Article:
The contemnors have not challenged the reasonableness of the time spent by plaintiffs' counsel, the rates sought, or the amount of costs incurred in either phase. Plaintiffs have provided the Court with documentation of the time and costs expended and the Court finds the time and costs reasonable under the circumstances.

Talluto, La Penna, White and McMonagle argue that the award of attorney's fees upon a finding of contempt was improper, despite their willful violations of this Court's orders, because they claim attorney's fees may only be awarded under section 1988 in a civil rights action. No relevant support has been supplied in support of this argument, and the Court rejects the notion that section 1988 in some way immunizes a contemnor from an award of attorney's fees, or abrogates the Court's authority to vindicate its own orders and compensate an aggrieved party for the expense of defending those orders from purposeful violations.

A. Nathanson argues that she should not be liable for any of plaintiffs' attorney's fees or costs. She maintains that, because she prevailed on the allegation that she violated the May 4 Order she should be entitled to an award of fees for that count, and this should "wash" with the fees sought for her adjudged violation of the October 27 Order. Pearson joins in this argument. The Court disagrees.

While discharged contemnors may be able to recover "against the complainant for costs and disbursements and a reasonable counsel fee," any such award is committed to the discretion of the Court. Rule 43(d), Civil Rules of the United States Courts for the Southern and Eastern Districts of New York. Such an award is completely unwarranted here, as the evidence submitted in support of the allegations that A. Nathanson and Pearson violated the May 4 Order was not insubstantial, and supplied an adequate basis to support plaintiffs' filing of the motion against them.*fn7 Moreover, it was A. Nathanson's denial of the facts relating to her violation of the October 27 Order, and Pearson's denial of the facts relating to his violation of the Permanent Injunction, which resulted in much of the expense of the evidentiary hearing. Plaintiffs, whose rights were violated, should not be forced to bear the costs of vindicating those rights and enforcing the Court's orders.

The Court agrees, however, that A. Nathanson and Pearson, as well as the other contemnors, should only be required to bear the costs associated with the violation or violations they were found to have committed. Accordingly, each contemnor was made liable only for "a pro rata share of the attorney's fees and cost incurred by plaintiffs as a result of bringing the contempt motion against him or her." February 27 Opinion, at 54. The Court now turns to determine the pro rata share for each contemnor.

1. Allocation of Phase One Fees and Costs

The Court believes it is appropriate to assess the total attorney's fees and costs incurred against all contemnors in phase one in accordance with the number of days each contemnor was found to have violated the Court's orders, out of the number of violations alleged by plaintiffs.*fn8 For phase one, plaintiffs alleged that the contemnors, collectively, committed a total of twenty-two (22) violations of the Court's orders. The Court found twenty (20) distinct violations had occurred in its February 27 Opinion. The pro rata share of the phase one fees and costs for each contemnor is as follows:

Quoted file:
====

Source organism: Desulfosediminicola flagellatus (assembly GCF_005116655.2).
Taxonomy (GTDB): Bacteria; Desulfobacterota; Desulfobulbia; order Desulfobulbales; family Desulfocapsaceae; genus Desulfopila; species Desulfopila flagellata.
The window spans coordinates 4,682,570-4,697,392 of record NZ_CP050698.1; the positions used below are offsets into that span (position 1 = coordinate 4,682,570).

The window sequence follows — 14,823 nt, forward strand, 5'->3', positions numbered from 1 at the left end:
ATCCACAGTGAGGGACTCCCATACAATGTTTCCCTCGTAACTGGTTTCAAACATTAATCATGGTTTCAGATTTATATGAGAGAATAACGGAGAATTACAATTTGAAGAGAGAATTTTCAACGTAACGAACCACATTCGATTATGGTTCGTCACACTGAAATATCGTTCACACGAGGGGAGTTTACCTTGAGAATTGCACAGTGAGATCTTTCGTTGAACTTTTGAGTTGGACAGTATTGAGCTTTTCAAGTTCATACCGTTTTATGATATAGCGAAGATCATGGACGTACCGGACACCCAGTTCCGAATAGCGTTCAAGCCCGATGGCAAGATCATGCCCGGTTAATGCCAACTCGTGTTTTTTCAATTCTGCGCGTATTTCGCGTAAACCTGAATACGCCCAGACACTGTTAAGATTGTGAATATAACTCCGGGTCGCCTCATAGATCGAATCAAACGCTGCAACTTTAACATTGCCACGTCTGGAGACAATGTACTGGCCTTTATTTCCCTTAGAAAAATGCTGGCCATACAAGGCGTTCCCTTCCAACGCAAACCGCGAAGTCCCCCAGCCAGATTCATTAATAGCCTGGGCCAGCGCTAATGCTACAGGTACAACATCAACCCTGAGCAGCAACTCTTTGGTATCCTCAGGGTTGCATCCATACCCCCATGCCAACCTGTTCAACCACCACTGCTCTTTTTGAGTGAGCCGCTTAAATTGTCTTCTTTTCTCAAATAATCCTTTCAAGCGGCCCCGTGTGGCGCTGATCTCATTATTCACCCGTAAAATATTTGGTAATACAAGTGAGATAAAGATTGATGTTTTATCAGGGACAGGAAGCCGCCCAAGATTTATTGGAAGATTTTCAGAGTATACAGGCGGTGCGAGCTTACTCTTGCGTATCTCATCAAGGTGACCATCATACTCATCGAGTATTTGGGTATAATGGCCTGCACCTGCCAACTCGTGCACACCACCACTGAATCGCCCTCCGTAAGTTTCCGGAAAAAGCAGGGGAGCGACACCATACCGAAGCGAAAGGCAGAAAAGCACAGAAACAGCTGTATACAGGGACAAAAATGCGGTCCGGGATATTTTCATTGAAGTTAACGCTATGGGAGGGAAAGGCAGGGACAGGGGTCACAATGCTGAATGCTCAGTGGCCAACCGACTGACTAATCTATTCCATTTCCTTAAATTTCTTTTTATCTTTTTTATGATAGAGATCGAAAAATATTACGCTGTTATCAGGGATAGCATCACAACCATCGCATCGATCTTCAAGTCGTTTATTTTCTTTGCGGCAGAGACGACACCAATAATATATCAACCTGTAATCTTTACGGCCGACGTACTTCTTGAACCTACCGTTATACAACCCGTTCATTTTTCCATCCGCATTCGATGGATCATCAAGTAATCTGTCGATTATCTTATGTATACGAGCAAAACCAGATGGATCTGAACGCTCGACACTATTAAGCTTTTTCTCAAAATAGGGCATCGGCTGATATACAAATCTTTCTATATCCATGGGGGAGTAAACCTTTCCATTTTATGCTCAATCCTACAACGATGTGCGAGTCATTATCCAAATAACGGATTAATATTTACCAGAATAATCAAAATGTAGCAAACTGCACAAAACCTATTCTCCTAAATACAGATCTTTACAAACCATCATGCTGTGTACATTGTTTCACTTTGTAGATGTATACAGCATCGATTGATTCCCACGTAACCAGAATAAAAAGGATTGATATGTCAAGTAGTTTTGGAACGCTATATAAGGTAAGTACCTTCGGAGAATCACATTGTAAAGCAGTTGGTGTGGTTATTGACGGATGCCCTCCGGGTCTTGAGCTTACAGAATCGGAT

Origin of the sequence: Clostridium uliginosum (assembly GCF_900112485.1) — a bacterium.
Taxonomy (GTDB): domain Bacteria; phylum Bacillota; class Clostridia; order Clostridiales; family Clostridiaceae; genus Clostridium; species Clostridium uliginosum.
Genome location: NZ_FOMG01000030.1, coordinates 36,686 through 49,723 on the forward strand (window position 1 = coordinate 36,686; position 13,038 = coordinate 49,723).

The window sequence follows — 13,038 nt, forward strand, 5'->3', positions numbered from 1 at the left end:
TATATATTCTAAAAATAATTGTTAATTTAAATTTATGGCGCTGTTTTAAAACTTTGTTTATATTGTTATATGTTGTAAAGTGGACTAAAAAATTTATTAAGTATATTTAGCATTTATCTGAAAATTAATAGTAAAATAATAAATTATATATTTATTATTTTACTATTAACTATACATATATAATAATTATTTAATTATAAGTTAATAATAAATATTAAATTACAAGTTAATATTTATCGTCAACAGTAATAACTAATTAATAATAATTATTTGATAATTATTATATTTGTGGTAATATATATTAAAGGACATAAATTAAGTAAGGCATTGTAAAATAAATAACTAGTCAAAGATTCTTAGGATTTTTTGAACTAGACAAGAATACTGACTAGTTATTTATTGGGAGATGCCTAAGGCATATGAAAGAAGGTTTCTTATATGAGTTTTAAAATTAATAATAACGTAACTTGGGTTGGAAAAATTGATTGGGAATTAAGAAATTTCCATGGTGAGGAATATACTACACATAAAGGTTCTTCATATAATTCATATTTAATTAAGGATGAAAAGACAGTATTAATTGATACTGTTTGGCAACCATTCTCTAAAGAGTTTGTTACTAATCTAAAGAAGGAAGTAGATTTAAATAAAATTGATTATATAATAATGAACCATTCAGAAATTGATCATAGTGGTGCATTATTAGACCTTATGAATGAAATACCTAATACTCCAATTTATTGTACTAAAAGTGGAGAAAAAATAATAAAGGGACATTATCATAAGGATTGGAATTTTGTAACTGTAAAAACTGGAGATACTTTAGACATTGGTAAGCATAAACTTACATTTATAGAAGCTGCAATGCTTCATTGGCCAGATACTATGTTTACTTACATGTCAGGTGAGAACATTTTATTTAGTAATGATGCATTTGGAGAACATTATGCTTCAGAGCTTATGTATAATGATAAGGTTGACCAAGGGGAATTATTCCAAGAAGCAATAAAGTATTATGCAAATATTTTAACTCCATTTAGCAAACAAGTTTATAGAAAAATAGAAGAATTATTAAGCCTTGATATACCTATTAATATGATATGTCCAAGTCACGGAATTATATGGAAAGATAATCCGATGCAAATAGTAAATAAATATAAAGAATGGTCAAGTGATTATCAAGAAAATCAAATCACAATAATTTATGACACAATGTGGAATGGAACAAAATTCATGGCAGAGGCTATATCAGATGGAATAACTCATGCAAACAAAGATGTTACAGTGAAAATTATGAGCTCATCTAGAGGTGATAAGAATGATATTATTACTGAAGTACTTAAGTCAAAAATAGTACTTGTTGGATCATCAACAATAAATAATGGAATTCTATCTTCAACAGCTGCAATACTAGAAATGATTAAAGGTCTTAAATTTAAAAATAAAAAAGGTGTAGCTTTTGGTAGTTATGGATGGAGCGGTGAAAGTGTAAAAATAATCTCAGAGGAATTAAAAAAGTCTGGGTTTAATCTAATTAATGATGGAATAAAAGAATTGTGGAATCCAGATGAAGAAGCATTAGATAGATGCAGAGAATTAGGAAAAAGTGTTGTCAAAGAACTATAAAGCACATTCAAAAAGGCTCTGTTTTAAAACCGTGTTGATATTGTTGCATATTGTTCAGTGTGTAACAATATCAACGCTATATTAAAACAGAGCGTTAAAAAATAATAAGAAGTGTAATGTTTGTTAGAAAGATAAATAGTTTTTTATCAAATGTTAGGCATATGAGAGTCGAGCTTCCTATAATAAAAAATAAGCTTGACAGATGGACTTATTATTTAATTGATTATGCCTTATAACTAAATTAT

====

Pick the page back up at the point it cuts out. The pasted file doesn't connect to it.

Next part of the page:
Number of     Percentage
                                   Violations   of Violations
Contemnor
Found        Alleged

Terry & Operation Rescue                4           18.2%
Herlihy                                 1            4.5%
B.O.R.N.                                1            4.5%
Lee                                     4           18.2%
Foreman                                 2            9.1%
McMonagle                               1            4.5%
White                                   1            4.5%
Talluto                                 2            9.1%
La Penna                                2            9.1%
A. Nathanson                            1            4.5%
Pearson                                 1            4.5%

The $70,889.33 in phase one fees and costs is apportioned as follows:

Contemnor
Percentage      Amount

Terry & Operation Rescue              18.2%        $12,901.86
Herlihy                                4.5%        $3,190.02
B.O.R.N.                               4.5%        $3,190.02
Lee                                   18.2%        $12,901.86
Foreman                                9.1%        $6,450.93
McMonagle                              4.5%        $3,190.02
White                                  4.5%        $3,190.02
Talluto                                9.1%        $6,450.93
La Penna                               9.1%        $6,450.93
A. Nathanson                           4.5%        $3,190.02
Pearson                                4.5%        $3,190.02

2. Allocation of Phase Two Fees and Costs

The Court believes it is appropriate to apportion the phase two attorney's fees and costs among those contemnors involved in these proceedings based on the number of violations they were found to have committed out of the number of violations alleged by plaintiffs.*fn9 Five (5) distinct violations of the Court's orders were at issue during phase two, two (2) violations each charged to A. Nathanson and Pearson, and one (1) violation charged to B. Nathanson. Inasmuch as A. Nathanson and Pearson were each adjudged in contempt on one violation, they each must bear one-fifth (1/5) or twenty percent (20%) of the total phase two attorney's fees and costs incurred by plaintiffs.

The Nathansons argue that the total phase two award should not include attorney's fees expended with regard to the unsuccessful motion for sanctions asserted by plaintiffs against the Nathansons' attorney. The Court agrees. Accordingly, the phase two attorney's fees will be reduced by 21.4 hours, the time spent by Alison Wetherfield in drafting that motion, leaving a total request for phase two of $46,760.17.